The Incredibly Long Refutation of “Choice Feminism.”: It has been a long time coming. Choice feminism, or the intellectually lazy idea that every choice a woman makes is empower/feminist simply because she made a choice has always bothered me. So I intend to do a series in which I explain its shortcomings and discuss alternatives.

So that is what is to come. And now, to celebrate the end of the year/my hysterectoversary buried in books.

*swears redacted in the event that a student somehow finds my blog.

10 Most Annoying Things That People Say In Response to Hearing That You’ve Had a Hysterectomy

10. “You can always adopt/use the services of a surrogate.”

This isn’t inherently bad to say, but it also shouldn’t be the first thing out of your mouth when you hear someone has had or is going to have a hysterectomy. If they bring up parenthood, it’s totally fine, but otherwise, it sort of suggests that reproduction is all you are thinking about. Instead, ask if they are okay, if there is anything they need, if they want to talk about it, etc.

9. “I’ll pray for you.”

Again, this is not an inherently bad thing to say and it might be a good thing to say if they mention being worried and you know that they’ll find comfort in these words BUT if you say this in a different context it can kind of sound like judgment, not unlike the sort of religious judgment discussed below in number 4. If they seem to have accepted the surgery and everything that comes with it, don’t say this.

8. “I could never date you.”

I’ve heard this a number of times, and the funny thing is never once have I actually been trying to date the person expressing these views. When you offer this up without any prompting, what I actually hear is “No one could ever date you,” which is something I honestly struggle with and don’t need to hear reinforced. So, unless you’re actually in a dating situation with someone who has had a hysterectomy, don’t say this. If you are in a dating situation with someone who has had a hysterectomy and you don’t think that you’re okay with that, be nice and don’t actually say it. Yes, they may figure it out, but trust me, I’ve both had people I’ve dated tell me that they couldn’t be with a woman who can’t reproduce and I’ve had people make up excuses to spare my feelings, and the latter is always better, even if I know the truth and it makes me sad.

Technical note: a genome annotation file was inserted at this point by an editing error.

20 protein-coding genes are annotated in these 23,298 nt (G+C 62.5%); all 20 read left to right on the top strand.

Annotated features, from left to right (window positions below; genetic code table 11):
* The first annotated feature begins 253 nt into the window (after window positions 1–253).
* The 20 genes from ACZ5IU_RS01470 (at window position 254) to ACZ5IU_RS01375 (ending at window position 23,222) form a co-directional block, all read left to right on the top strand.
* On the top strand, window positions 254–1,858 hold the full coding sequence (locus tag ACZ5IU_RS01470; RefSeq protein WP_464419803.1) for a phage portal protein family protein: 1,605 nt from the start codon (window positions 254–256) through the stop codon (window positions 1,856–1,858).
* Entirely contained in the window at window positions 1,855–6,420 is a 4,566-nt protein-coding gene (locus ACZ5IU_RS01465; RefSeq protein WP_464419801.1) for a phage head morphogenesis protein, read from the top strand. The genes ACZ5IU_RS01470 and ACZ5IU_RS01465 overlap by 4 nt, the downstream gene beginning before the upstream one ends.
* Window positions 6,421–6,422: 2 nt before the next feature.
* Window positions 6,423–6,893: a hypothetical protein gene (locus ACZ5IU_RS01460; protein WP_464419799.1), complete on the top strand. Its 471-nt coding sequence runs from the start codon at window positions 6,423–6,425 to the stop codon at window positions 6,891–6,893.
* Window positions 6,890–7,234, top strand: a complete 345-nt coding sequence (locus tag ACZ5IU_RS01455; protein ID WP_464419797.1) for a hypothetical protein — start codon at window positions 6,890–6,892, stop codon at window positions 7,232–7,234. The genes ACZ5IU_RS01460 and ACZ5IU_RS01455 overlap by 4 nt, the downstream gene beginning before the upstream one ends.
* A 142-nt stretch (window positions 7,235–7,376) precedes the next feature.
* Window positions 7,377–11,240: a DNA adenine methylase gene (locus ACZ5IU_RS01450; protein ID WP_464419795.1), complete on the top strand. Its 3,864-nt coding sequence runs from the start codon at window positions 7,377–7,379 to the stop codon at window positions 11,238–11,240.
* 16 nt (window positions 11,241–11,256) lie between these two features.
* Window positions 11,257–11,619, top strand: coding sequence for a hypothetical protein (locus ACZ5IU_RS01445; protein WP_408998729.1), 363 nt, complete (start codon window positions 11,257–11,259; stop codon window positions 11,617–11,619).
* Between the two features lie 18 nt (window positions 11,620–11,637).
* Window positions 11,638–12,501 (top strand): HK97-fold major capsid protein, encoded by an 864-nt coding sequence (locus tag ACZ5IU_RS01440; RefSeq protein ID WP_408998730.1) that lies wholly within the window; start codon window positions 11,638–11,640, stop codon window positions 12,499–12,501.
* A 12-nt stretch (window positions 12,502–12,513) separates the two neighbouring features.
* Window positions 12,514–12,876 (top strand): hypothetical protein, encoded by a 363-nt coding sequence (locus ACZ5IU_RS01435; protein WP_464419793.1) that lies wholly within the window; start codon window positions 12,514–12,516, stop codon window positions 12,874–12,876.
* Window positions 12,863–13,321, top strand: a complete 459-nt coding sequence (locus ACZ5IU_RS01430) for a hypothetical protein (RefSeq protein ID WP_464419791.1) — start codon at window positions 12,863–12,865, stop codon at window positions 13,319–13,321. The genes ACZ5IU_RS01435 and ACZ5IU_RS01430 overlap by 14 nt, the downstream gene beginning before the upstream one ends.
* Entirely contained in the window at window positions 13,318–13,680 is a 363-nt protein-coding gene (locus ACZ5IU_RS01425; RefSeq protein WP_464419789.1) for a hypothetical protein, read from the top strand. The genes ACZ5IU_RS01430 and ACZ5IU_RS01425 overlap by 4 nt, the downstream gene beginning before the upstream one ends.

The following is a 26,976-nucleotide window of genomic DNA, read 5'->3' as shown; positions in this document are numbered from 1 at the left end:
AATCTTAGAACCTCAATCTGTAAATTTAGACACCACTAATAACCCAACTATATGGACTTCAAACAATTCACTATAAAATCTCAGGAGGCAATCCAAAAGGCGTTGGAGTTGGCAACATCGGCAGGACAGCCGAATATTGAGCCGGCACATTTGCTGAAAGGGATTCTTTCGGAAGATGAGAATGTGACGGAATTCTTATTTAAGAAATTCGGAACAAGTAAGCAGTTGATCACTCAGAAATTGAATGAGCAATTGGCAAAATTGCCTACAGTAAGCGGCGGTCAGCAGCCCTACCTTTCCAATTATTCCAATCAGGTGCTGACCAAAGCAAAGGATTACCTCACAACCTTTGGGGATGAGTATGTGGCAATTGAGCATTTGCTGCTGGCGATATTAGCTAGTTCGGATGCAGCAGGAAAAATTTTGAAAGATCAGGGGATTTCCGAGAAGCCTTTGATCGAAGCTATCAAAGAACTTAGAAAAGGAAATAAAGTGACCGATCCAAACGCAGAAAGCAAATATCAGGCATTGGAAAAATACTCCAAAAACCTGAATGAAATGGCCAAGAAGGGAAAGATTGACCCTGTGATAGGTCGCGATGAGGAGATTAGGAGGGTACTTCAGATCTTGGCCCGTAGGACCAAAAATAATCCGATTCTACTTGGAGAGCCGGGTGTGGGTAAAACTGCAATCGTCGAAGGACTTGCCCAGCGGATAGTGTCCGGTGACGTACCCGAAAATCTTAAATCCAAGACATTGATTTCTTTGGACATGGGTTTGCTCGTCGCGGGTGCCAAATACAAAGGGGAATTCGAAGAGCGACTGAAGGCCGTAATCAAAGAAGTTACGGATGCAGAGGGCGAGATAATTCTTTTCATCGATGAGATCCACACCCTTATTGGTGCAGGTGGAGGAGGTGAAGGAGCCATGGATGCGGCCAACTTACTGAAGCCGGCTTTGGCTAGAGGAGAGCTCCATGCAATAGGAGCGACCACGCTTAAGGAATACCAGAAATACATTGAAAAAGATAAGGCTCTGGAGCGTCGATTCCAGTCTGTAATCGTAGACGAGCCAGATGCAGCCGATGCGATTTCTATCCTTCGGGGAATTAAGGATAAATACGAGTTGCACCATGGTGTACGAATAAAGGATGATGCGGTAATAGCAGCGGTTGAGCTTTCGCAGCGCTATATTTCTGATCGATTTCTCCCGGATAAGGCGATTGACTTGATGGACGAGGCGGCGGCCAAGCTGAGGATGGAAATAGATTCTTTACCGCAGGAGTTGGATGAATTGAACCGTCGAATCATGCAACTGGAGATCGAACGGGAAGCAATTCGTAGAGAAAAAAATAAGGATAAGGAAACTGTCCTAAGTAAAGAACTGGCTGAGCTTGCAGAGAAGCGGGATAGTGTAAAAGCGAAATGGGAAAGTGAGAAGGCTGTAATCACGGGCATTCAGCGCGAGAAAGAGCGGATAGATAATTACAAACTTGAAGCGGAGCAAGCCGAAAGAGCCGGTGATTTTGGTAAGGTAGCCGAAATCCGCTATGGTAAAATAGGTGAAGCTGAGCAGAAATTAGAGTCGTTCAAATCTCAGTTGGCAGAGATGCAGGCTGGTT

7. “But having babies is the most important thing a woman can do!”

Funny enough, I’ve never heard anyone say that fathering babies is the most important thing a man can do.

6.”You’re betraying the sisterhood/in collaboration with the patriarchy,” or any version of “Having this surgery is misogynistic/makes you a traitor to women.”

Stop. Just stop. I have a lot of thoughts about the abuses of hysterectomies in medical culture. I think this is an important subject, one that warrants much discussion and I’m glad that there are feminists willing to address this. But any critique that is rooted not in how the procedure has been applied but the fact that it exists is essentialist and cissexist. Furthermore, extending that critique to women who choose the surgery for themselves is really insulting. I’m not a choice feminist. I hate choice feminism with a fiery passion because it is reductive and intellectually lazy. But I find it odd that in a world where the dominant feminism is all about respecting women’s choices even if they are inherently anti-feminist choosing to have a hysterectomy stands out as the betrayal of all women. I don’t owe it to other women, feminist or not, to have a baby or to even have a uterus.

5. “You practically have male privilege now.”

This is something I want to write a larger post about, but there is an idea pervading certain branches of matricentric feminism that women can “opt out” of experiencing misogyny by not having children. If that were the case, wouldn’t there be more women who don’t have children? As you can see from this post, I’ve been harassed about having unprotected sex, more or less fetishized for not being able to reproduce, told that my life has no meaning and I have no worth, and told that I’m not a woman. It’s kind of hard to think that this is not misogyny.

4. “You couldn’t get married in my church” or any other variety of “my religion thinks you’re worthless now.”

If you don’t know me well enough to know what my religious views actually are, it’s pretty fair to say that I’m not practicing any religion that would treat me any differently because I can’t reproduce. Even if the person you are talking to does practice the same religion that you do, it’s really not going to do any good to tell them this. I mean, odds are they’ve sought spiritual counsel on this subject, and even if they haven’t, it’s really none of your business.

3. “So you can have all the unprotected sex you want?”

Yes, and I can get all the sexually transmitted infections I want, too! Avoiding pregnancy isn’t the only not to have unprotected sex and I really hope that most people actually know this. It is worth mentioning that a lot of times I get the impression that the people saying this are really asking is if they can have unprotected sex with me, which is creepy and gross, so don’t do that.

2. “You don’t have periods and you can’t get pregnant? You’re like the perfect girlfriend!”